This is about a time and a childhood place not far from my own.
Harmony and Discord in Africa, despite its title, is not a political book but rather a slice of ‘home history’ about a boy, his family and their life on a farm in the young British colony of Southern Rhodesia .
Mark Huleatt-James’ family arrived in Salisbury (now Harare) in April 1949. He was born the following year and stayed in the country, on a succession of farms, until the family moved to Zambia in 1966. His parents, like many young Europeans, were in search of a better life away from post-war Europe, and as they settled other members of the family came out to join them.
The author includes two sets of grandparents in this story, with his father’s mother being particularly influential. She loves reading and keeps Salisbury’s library in a flurry of dispatches as it tries to keep up with her appetite for travel books. Clearly knowledgeable, well-read, and well-travelled, she needs something to do so she gets permission to set up a small, grant-aided school in the farmhouse for the benefit of Mark and the children of other local farmers.
She must have passed on to her grandson her interest in the world and in others, because he is able to put together a vivid neighbourhood jigsaw of local individuals, and their origins. Many are recently rooted, with some more settled than others on land that is mostly new to commercial agriculture.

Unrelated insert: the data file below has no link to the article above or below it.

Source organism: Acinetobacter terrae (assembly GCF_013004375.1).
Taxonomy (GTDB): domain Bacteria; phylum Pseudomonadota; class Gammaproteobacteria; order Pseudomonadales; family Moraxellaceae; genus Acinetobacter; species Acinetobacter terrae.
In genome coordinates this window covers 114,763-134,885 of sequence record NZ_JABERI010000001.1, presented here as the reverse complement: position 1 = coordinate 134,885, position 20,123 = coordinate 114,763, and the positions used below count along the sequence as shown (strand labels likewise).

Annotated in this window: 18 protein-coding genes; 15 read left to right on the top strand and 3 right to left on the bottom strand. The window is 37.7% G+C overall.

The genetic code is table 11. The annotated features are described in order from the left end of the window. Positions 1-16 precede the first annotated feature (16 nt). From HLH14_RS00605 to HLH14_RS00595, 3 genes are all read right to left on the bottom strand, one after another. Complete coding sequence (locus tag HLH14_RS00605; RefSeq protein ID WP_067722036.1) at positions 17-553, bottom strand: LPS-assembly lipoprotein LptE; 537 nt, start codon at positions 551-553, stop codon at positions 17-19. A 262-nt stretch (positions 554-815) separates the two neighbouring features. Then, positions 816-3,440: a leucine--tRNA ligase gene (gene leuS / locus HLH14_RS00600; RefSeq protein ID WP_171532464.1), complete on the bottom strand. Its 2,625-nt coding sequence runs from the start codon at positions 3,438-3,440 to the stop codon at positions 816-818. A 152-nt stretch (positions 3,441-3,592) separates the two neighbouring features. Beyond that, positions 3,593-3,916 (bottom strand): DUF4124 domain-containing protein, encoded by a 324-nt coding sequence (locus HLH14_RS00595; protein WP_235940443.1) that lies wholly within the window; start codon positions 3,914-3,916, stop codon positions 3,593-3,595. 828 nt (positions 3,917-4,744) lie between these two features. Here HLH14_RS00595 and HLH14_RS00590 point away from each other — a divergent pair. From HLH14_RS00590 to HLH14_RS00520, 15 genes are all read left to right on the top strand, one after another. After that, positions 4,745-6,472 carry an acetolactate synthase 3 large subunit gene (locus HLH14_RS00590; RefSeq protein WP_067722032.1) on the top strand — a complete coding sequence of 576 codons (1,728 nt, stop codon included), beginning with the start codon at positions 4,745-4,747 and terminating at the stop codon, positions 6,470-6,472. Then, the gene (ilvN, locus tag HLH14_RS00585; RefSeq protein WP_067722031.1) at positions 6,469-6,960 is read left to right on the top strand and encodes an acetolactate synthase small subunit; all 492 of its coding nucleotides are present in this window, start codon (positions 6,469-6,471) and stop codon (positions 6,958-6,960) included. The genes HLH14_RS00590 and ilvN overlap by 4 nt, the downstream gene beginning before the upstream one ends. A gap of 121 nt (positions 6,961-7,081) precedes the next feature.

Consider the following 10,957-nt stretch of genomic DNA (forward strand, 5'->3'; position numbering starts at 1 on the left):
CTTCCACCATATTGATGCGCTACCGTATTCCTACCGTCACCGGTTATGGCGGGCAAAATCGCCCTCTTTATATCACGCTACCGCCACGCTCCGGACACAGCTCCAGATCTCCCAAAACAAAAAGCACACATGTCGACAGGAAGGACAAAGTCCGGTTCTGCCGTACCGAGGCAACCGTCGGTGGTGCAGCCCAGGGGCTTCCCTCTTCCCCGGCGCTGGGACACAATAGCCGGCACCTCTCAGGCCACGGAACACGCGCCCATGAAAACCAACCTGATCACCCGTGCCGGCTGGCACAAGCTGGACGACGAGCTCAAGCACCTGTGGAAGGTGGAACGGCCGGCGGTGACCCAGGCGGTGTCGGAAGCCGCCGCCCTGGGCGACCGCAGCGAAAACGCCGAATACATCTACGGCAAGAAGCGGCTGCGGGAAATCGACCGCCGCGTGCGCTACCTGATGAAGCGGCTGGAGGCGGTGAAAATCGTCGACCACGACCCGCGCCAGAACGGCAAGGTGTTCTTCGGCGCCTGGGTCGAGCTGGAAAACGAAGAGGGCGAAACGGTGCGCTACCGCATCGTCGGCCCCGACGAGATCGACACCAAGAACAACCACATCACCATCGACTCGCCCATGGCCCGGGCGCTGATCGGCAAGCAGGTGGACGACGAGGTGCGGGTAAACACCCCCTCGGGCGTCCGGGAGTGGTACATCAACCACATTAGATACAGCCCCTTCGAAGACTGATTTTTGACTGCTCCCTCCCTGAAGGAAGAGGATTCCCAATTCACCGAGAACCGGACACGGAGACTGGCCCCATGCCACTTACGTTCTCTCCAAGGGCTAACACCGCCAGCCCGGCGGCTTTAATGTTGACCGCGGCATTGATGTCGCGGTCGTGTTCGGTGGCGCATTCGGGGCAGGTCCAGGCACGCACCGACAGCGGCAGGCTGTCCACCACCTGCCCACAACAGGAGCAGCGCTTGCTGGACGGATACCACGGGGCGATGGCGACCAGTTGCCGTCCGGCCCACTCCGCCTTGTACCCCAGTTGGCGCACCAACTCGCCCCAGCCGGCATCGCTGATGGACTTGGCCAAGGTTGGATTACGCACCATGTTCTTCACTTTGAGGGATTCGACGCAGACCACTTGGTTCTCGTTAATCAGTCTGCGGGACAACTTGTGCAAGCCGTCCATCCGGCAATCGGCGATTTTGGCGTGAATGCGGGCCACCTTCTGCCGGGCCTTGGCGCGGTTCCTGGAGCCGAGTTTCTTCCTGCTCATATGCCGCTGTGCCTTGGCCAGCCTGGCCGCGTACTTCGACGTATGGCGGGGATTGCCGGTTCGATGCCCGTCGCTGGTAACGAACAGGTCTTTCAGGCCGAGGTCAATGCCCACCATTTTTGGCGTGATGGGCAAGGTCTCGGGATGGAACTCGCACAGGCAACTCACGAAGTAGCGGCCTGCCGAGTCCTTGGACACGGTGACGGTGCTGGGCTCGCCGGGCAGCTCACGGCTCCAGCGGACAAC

These are boom years in Rhodesia, especially on the farms, which means opportunity for some, and displacement for others as land is cleared to make way for large scale farming. The author acknowledges both groups, but keeps his sharpest focus on his own relatives. The impression he gives of their time, neither easy nor glamorous, on the farm in Raffingora and on holidays in Mocambique, is that it is cheerful, hopeful and surrounded by relative peace.
He draws a detailed picture of friends, hazards and happiness, of flooded roads, of the bush and of boarding-schools. It’s a life that’s easy to recognise for anyone who grew up on a farm out there at the same sort of time.
The book ends in 1966, the year the family moved to Zambia, following a storm in 1964 which destroyed the farm’s recently harvested crops. Their move comes just ahead of the violence which later ripped apart the country’s commercial farming communities.
As a result of this timing, Harmony and Discord in Africa gives a rare, relatively trauma free insight into a European family and their experience of developing a farm on what was, at one point in time, Rhodesian land … now the struggle-stained soil of Zimbabwe.
It is a clear, detailed record of adventurous years, sifted from the memories of childhood.
Harmony and Discord in Africa – Memories of Childhood in Southern Rhodesia by Mark Huleatt-James
First published in 2015 by The Radcliffe Press
ISBN: 978 1 78453 312 0
eISBN: 978 0 85772 923 1